When Matej Mohoric (UAE Team Emirates) claimed his Vuelta a Espana stage win on Friday, there was an odd sense that such a prestigious victory had been long in the making - which is strange, given he is only 22.
"It's been a very long time since my last big win, so it feels great to get a victory again," Mohoric said after taking out stage 7 of the Vuelta from the day's breakaway.
Mohoric captured the win by playing fully to his strengths, making it into a day-long break of 14, powering away over the top of the Alto del Castillo in Cuenca, then keeping his closest pursuers - Pawel Poljanski (Bora-Hansgrohe), Jose Joaquin Rojas (Movistar) and Thomas De Gendt (Lotto Soudal) - at 10 to 15 seconds. A narrow advantage, but enough to ensure he crossed the line alone.
"I'm not a good sprinter, so I knew I had to get away before the descent and the finish," Mohoric said. "I was in the break when [Alexey] Lutsenko (Astana Pro Team) won [on stage 5 at the Santa Lucia summit finish - ed.] and I felt very good, even if such a steep final wasn't suited to my characteristics, I still got fourth.
"I'm a pretty good descender and I needed to get away over the downhill, so that's when I attacked," he said.
The Slovenian's first WorldTour victory was taken much in the manner he won the U23 world championships at an impressively young age of 18 in Florence back in 2013. That accomplishment came one year after Mohoric won the Junior world championships in Valkenberg in 2012, beating Australia's Caleb Ewan.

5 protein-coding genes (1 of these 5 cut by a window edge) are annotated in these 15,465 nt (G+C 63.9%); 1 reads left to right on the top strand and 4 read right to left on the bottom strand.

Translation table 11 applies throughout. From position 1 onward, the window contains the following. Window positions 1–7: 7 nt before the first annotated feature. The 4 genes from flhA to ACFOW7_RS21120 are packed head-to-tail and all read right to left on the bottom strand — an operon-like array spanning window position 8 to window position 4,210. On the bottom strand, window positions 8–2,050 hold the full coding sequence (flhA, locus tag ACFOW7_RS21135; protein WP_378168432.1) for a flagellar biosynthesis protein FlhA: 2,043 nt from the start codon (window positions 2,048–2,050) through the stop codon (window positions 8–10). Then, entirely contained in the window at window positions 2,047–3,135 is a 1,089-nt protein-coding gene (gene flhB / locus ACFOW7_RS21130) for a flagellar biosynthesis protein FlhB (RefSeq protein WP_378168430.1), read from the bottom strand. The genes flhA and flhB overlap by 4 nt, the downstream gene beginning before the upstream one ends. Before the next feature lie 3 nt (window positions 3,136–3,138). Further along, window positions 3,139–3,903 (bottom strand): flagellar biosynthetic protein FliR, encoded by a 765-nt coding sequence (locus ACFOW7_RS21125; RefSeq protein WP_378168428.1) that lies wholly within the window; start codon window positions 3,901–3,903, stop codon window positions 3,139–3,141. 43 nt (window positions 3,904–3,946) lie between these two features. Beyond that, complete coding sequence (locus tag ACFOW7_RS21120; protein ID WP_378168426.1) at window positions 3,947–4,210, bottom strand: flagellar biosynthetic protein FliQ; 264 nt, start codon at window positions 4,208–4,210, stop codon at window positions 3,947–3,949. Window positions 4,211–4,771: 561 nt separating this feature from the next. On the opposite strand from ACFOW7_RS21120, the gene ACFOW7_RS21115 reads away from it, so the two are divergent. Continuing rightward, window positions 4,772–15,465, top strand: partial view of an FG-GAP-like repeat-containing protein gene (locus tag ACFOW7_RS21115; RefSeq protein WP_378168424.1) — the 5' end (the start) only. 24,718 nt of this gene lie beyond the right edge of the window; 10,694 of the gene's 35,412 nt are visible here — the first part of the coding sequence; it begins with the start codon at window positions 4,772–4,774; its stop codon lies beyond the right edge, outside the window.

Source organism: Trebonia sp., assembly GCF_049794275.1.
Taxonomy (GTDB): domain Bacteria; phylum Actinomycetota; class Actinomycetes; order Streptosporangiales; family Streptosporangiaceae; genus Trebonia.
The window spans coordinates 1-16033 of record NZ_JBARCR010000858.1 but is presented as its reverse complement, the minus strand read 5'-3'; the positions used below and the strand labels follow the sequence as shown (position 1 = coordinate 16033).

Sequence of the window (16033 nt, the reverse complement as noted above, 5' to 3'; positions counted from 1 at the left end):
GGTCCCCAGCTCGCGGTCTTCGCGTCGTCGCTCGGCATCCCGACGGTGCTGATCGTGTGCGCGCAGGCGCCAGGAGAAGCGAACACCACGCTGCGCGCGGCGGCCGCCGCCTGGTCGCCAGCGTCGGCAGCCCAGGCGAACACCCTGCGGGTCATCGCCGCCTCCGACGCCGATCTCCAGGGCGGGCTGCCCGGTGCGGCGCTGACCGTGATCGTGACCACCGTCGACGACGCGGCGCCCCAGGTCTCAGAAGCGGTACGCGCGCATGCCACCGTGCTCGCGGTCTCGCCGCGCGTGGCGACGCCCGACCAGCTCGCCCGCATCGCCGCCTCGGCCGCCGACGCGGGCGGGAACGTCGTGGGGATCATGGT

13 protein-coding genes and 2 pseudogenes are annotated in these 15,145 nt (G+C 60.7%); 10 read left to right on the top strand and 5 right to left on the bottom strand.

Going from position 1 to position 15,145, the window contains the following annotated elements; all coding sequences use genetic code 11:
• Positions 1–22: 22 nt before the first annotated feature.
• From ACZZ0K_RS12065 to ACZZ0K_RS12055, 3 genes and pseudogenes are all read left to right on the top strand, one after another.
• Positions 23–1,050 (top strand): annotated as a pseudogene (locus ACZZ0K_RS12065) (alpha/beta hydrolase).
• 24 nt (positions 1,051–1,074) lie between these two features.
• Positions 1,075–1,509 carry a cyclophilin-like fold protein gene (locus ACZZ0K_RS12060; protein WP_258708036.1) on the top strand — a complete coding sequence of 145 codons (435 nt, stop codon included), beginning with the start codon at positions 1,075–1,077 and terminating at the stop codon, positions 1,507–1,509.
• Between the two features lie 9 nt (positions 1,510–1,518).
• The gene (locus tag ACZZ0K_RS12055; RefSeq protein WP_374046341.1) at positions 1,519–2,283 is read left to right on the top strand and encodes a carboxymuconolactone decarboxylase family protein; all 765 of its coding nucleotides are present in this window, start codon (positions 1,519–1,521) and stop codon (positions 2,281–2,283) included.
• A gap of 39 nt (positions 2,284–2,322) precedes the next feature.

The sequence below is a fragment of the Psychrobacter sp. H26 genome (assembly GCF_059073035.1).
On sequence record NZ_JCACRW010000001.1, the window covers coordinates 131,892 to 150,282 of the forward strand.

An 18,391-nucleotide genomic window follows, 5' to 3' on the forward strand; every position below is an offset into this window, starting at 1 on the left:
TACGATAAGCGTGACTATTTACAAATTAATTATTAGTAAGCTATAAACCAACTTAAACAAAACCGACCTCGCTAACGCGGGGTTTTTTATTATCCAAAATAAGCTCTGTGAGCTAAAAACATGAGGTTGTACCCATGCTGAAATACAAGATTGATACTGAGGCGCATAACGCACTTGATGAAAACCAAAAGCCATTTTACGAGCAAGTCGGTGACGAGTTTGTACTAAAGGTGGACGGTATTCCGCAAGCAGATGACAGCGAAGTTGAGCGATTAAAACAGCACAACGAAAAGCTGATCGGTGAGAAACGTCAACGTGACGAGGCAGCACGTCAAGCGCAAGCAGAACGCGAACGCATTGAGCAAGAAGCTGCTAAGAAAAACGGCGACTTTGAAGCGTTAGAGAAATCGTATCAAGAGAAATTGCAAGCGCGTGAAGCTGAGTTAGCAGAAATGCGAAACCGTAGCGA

Whilst Ewan is now a fully established sprinter, Mohoric has been been quietly learning his trade as a professional, rather than continue this staggeringly fast upwards progress. He joined Cannondale-Garmin in 2014, then switched to Lampre in 2016 and stuck with the squad when it morphed into UAE Team Emirates. Next year, having completed two Giro d'Italias, Mohoric will move onto Bahrain-Merida.
In all that time, there have been comparatively few moments when he's actually made a major impact on racing, with his only other victory a stage win in the Tour of Hainan last year.
He is still so young that this September he could, technically, still participate in the race that placed him into the limelight, the U23 world championships. But even before the Worlds, Mohoric finally has taken the big step so long expected of him and claimed his first Grand Tour stage in the Vuelta, in which he's also - for the record - become just the second Slovenian, after Borut Bozic in 2009, to capture a victory.
When the inevitable question came up of why he had not won bigger races before as a pro, Mohoric pointed out that he is still only 22.
"I'm developing slowly and steadily," he said. "I've reached a level where I can now get some good results, but I feel the best is still to come. I believe that one day I could be a contender, not just for stages but also for GC. And I'll be looking at time trials, too, so maybe I'll get some good results there, too."
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Alasdair Fotheringham has been reporting on cycling since 1991. He has covered every Tour de France since 1992 as well as numerous other bike races of all shapes and sizes, ranging from the Olympic Games in 2008 to the now sadly defunct Subida a Urkiola hill climb in Spain. Apart from working for Cyclingnews.com, he is also the cycling correspondent for The Independent and The Independent on Sunday.
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